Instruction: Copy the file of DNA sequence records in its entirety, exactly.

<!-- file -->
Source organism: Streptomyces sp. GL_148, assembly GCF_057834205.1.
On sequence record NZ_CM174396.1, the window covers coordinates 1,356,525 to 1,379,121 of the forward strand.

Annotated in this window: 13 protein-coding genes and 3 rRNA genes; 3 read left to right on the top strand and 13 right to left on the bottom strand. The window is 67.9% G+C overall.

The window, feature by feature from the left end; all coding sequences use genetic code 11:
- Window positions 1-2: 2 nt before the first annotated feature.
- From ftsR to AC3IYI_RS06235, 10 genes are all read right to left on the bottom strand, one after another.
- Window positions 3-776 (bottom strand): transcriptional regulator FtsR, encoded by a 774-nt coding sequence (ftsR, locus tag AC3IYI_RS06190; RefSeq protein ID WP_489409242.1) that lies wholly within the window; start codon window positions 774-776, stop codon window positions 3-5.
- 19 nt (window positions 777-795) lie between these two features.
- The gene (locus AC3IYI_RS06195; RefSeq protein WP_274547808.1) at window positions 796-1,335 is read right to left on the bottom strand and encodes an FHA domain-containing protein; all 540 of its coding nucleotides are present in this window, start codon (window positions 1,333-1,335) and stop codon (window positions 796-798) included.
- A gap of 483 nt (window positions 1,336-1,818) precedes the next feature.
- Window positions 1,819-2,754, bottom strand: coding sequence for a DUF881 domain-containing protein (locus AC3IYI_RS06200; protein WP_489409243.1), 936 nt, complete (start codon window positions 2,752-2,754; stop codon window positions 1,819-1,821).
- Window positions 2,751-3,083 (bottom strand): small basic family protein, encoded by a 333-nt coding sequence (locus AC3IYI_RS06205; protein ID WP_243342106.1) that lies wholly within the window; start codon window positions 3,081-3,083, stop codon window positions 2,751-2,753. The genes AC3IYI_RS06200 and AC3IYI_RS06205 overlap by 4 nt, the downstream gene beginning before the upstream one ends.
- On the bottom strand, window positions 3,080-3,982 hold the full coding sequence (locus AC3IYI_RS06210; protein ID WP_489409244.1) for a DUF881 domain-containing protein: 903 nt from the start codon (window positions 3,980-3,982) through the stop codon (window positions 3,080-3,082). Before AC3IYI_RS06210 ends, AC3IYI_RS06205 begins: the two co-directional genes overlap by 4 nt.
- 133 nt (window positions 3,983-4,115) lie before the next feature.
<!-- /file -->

Source organism: Streptomyces sp. GL_148, assembly GCF_057834205.1.
On sequence record NZ_CM174396.1, the window covers coordinates 1,356,525 to 1,379,121 of the forward strand.

Annotated in this window: 13 protein-coding genes and 3 rRNA genes; 3 read left to right on the top strand and 13 right to left on the bottom strand. The window is 67.9% G+C overall.

The window, feature by feature from the left end; all coding sequences use genetic code 11:
- Window positions 1-2: 2 nt before the first annotated feature.
- From ftsR to AC3IYI_RS06235, 10 genes are all read right to left on the bottom strand, one after another.
- Window positions 3-776 (bottom strand): transcriptional regulator FtsR, encoded by a 774-nt coding sequence (ftsR, locus tag AC3IYI_RS06190; RefSeq protein ID WP_489409242.1) that lies wholly within the window; start codon window positions 774-776, stop codon window positions 3-5.
- 19 nt (window positions 777-795) lie between these two features.
- The gene (locus AC3IYI_RS06195; RefSeq protein WP_274547808.1) at window positions 796-1,335 is read right to left on the bottom strand and encodes an FHA domain-containing protein; all 540 of its coding nucleotides are present in this window, start codon (window positions 1,333-1,335) and stop codon (window positions 796-798) included.
- A gap of 483 nt (window positions 1,336-1,818) precedes the next feature.
- Window positions 1,819-2,754, bottom strand: coding sequence for a DUF881 domain-containing protein (locus AC3IYI_RS06200; protein WP_489409243.1), 936 nt, complete (start codon window positions 2,752-2,754; stop codon window positions 1,819-1,821).
- Window positions 2,751-3,083 (bottom strand): small basic family protein, encoded by a 333-nt coding sequence (locus AC3IYI_RS06205; protein ID WP_243342106.1) that lies wholly within the window; start codon window positions 3,081-3,083, stop codon window positions 2,751-2,753. The genes AC3IYI_RS06200 and AC3IYI_RS06205 overlap by 4 nt, the downstream gene beginning before the upstream one ends.
- On the bottom strand, window positions 3,080-3,982 hold the full coding sequence (locus AC3IYI_RS06210; protein ID WP_489409244.1) for a DUF881 domain-containing protein: 903 nt from the start codon (window positions 3,980-3,982) through the stop codon (window positions 3,080-3,082). Before AC3IYI_RS06210 ends, AC3IYI_RS06205 begins: the two co-directional genes overlap by 4 nt.
- 133 nt (window positions 3,983-4,115) lie before the next feature.